Each year, hundreds of thousands of car accidents take place in this country, and despite our best efforts to raise awareness about safe driving practices, they keep happening. One of the reasons why—in addition to factors like hazardous road conditions, weather, and drunk driving—is preexisting medical conditions.
Driving under the influence of alcohol, marijuana or prescription drugs tend to be what most people think of as “impaired driving.” However, alcohol and drugs aren’t the only things that can have negative consequences on driving. Preexisting medical conditions can also affect a driver’s ability to operate a vehicle safely.
Common examples of medical conditions that can impair a person’s skill and judgment when behind the wheel include:
- Diabetes (when blood sugar is too high or low)
- Heart disease (when symptoms like fatigue, shortness of breath, and weakness are common and can increase the risk of losing consciousness)
- Seizure disorders
- Poor eyesight
Legal Limitations on Driver Impairments
Sometimes, a person with a medical condition may have limitations or restrictions placed on their license based on the severity of their impairment and at the recommendation of their healthcare professional.
For instance, people diagnosed with epilepsy are often restricted from driving after dark, when the glare from headlights can increase their risk of having an episode. Other restrictions may ban individuals from driving on busy interstates or driving in certain areas.
Most states also now conduct an eye examination as part of the license application process in order to ensure that the applicant can see well enough to distinguish other vehicles and read road signs like speed limits. Colorado DMV requires all drivers to pass a vision test before obtaining or renewing their license (eyeglasses are permitted), and offers restricted licenses per doctor’s recommendation.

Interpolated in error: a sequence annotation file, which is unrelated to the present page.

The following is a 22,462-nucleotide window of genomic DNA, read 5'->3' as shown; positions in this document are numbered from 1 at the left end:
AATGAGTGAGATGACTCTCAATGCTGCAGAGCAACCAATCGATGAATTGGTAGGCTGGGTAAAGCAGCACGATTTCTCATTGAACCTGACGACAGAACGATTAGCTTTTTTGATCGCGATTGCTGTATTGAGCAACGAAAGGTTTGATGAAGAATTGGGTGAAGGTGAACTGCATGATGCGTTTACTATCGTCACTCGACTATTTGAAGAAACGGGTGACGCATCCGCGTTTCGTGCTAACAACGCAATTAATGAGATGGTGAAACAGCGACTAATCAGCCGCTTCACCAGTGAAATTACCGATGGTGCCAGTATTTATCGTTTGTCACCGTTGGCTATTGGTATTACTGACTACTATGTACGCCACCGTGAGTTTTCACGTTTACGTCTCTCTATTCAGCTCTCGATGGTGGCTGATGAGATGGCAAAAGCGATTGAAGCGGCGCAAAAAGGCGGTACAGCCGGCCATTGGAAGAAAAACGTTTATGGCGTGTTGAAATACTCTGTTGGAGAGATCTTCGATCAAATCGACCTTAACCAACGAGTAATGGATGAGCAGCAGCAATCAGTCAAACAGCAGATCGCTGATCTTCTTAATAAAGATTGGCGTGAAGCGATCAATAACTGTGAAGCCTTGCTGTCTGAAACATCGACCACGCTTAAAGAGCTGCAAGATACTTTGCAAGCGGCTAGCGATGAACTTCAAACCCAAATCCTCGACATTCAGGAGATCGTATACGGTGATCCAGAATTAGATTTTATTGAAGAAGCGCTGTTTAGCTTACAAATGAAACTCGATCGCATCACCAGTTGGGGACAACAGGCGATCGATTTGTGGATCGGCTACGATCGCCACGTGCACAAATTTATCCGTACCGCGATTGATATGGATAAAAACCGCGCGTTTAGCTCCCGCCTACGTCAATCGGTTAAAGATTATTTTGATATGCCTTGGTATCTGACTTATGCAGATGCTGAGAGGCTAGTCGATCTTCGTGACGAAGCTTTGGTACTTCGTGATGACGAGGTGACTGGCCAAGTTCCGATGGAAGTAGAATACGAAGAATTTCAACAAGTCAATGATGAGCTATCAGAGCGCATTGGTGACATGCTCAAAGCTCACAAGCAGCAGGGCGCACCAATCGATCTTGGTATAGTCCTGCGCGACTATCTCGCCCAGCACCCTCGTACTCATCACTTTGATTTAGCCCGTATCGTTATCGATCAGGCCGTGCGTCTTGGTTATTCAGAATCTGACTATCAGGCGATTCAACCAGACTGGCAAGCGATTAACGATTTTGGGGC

Who’s At Fault?
A frequent question we get at our Denver law office is about who should be held liable when a driver’s preexisting medical condition results in a car accident with one or more other vehicles.
When someone gets behind the wheel and drives after having one too many drinks, the fault clearly lies with the individual who made a conscious (…albeit inebriated) decision to put others at risk.
But what about, say, bad eyesight, or a seizure?
Both of these can sometimes be just as, if not more dangerous than alcohol and drugs when it comes to operating a vehicle safely, but are these drivers held just as liable as a drunk or driver?
As with most things in the legal system, there is no one-fits-all answer to this question. Each case can vary based on a number a factors, such as intentionality of negligence, the degree to which the medical condition caused the crash, the bodily and financial injuries suffered by the other people involved, and more.
If you are seriously injured by driver with a preexisting medical condition, contact Colorado car accident attorney R. Mack Babcock about your legal rights immediately. Visit our main site to learn how representation works, or check out our car accident guides and resources today!